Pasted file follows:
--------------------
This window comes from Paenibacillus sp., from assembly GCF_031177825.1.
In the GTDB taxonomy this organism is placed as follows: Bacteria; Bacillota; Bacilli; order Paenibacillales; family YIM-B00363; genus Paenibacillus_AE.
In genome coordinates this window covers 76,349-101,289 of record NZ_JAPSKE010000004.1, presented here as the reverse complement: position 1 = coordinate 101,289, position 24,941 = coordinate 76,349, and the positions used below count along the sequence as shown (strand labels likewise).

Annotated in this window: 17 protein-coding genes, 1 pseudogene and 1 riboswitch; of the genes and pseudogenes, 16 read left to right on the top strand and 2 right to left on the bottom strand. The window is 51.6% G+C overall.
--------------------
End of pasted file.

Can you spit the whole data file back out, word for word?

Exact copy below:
This window comes from Paenibacillus sp., from assembly GCF_031177825.1.
In the GTDB taxonomy this organism is placed as follows: Bacteria; Bacillota; Bacilli; order Paenibacillales; family YIM-B00363; genus Paenibacillus_AE.
In genome coordinates this window covers 76,349-101,289 of record NZ_JAPSKE010000004.1, presented here as the reverse complement: position 1 = coordinate 101,289, position 24,941 = coordinate 76,349, and the positions used below count along the sequence as shown (strand labels likewise).

Annotated in this window: 17 protein-coding genes, 1 pseudogene and 1 riboswitch; of the genes and pseudogenes, 16 read left to right on the top strand and 2 right to left on the bottom strand. The window is 51.6% G+C overall.